Don’t Do It.

What are you thinking on?

What are you thinking on?

Have you ever gone through trials, and thought if only you had someone else’s life?

Don’t do it.

It’s easy enough see the good things in another person’s life…. But remember, you can’t see all the bad. You can’t see the heartache. You can’t see the trials. You can’t see the broken relationships. You can’t see the disease. You can’t see the addictions. You can’t see what’s lacking. You can’t see the stress. You can’t see the tears. You can’t see the pain inflicted. You can’t see the pain received. You may see some. But not all.

The other night a friend compared it to “the Facebook picture”. On Facebook many people have happy pictures, and comment about the amazing things going on in their lives. But most people don’t share everything. Our friend said someone she knows has a profile that makes it look like they have the perfect life:  A loving spouse, children, fun and exciting trips and activities. But if you could see behind the scenes, you would see the anxiety, depression, tears, and strained and broken relationships.

Everyone has trials. The trials we bear may cause us, or those we love, to suffer so much. But so far, we have survived. Is it possible that if we did experience someone else’s life…. experienced someone else’s trials…. we would not be able to stand up under what they’re going through? Would we not survive? People may try to weigh the severity of trials in different ways, but we are all different people. What one person may be able to handle, another would crumble under.

Trials would be truly devastating if nothing good could come from them. But I believe in a God who loves us, and takes the worst of times and uses it toward good. Even if you don’t believe in God, good can come out of trials. We can learn appreciation for things or others. Relationships can be healed or made stronger. Connections may develop or opportunities presented. We can become better people:  more patient, kind, loving, understanding, forgiving, smarter, empathetic, etc.

I’m not saying trials are easy, or that we should be thrilled to have them. Seeing people suffer, I just don’t want them to lose out on what can come from trials. Wishing for another person’s life can easily distract us from the good that comes in our own. There is always something to hold on to.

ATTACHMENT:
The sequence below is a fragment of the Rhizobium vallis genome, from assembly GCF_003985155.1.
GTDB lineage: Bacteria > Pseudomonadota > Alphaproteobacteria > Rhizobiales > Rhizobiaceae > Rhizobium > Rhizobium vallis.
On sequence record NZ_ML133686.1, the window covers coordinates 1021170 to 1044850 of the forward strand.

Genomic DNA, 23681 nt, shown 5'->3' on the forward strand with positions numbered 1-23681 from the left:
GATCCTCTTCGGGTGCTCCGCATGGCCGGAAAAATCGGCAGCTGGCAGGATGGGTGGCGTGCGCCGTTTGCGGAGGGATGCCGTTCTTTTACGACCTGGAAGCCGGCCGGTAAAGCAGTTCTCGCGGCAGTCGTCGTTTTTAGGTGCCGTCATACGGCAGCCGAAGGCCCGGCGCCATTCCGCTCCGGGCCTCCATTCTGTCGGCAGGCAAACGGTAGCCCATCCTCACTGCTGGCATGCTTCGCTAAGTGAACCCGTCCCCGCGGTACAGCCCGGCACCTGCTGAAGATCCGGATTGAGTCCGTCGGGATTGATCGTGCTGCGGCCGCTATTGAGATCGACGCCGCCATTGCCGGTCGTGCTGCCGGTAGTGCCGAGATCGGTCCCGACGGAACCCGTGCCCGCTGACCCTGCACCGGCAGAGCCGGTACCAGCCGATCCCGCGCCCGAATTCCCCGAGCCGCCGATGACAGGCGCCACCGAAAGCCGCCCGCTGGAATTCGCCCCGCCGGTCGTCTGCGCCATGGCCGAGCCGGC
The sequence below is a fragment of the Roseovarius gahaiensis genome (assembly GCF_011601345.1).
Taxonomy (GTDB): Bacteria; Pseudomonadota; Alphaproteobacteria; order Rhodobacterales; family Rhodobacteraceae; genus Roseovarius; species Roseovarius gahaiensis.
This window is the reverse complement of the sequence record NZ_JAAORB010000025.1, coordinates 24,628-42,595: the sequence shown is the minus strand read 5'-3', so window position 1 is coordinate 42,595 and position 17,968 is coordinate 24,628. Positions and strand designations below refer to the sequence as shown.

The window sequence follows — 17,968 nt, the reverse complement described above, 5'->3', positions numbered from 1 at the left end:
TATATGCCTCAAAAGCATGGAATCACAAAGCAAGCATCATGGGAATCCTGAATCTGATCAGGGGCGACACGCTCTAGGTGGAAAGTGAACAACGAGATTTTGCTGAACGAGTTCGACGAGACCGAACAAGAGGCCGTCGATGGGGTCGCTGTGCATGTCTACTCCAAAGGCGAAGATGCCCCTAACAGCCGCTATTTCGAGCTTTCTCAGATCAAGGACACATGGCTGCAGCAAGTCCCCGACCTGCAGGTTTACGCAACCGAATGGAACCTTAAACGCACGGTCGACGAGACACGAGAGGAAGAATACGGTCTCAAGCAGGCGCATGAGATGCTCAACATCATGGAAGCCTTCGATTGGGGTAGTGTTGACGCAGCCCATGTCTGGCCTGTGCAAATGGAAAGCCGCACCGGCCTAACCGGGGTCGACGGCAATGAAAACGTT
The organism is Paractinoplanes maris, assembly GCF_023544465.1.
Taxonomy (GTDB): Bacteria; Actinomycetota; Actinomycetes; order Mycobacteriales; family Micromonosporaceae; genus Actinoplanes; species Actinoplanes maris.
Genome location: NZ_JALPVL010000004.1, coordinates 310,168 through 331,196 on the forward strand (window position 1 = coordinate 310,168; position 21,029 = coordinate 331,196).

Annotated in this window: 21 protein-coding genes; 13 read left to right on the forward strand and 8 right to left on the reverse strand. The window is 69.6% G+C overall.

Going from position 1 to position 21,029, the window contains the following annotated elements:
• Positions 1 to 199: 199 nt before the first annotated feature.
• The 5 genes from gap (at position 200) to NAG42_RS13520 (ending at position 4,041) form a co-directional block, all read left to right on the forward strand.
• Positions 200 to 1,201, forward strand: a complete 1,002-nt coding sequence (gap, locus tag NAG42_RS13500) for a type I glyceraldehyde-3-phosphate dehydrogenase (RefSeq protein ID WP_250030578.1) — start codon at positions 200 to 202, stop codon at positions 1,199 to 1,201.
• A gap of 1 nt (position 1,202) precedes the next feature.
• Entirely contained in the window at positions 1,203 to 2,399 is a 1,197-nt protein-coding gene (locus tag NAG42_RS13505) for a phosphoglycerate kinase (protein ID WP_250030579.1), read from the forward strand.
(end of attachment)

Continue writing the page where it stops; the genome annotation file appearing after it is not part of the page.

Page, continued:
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Good vs. Crappy Runs

Just crossed the finish line of my 2nd 1/2 Marathon

I mentioned in Here We Go Again… that I was going to be training for a marathon. First off let me say, I haven’t backed out yet! Before starting, I was nervous about running three days in a row (I am using the Hal Higdon Novice 1 training schedule). I wondered if I would get shin splints right away, never recover, and have to back out of the race. Some of you may think it extreme that I already had that fear. But my running had been pretty sporadic, and I’ve known a number of people who have done just that.

So far, so good.

Today was not my best time, but it felt glorious! It’s always good to have those runs that feel just perfect.

Yesterday I had the crappiest run yet. Felt awful. Of course, it didn’t help that I ran during a hot part of the day… But during that run, I reminded myself we have to have the crappy runs to realize how great the good runs really are.

And tonight, I realized that perspective is similar to a view we should have about life.

We don’t like going through the crappy parts of life–the other day I just wanted to curl up in a corner. But if we didn’t have those crappy parts, we wouldn’t realize how priceless the good parts are.

May I always, in a way, be thankful for the crappy times of life. I am definitely thankful for the lessons I learn through running!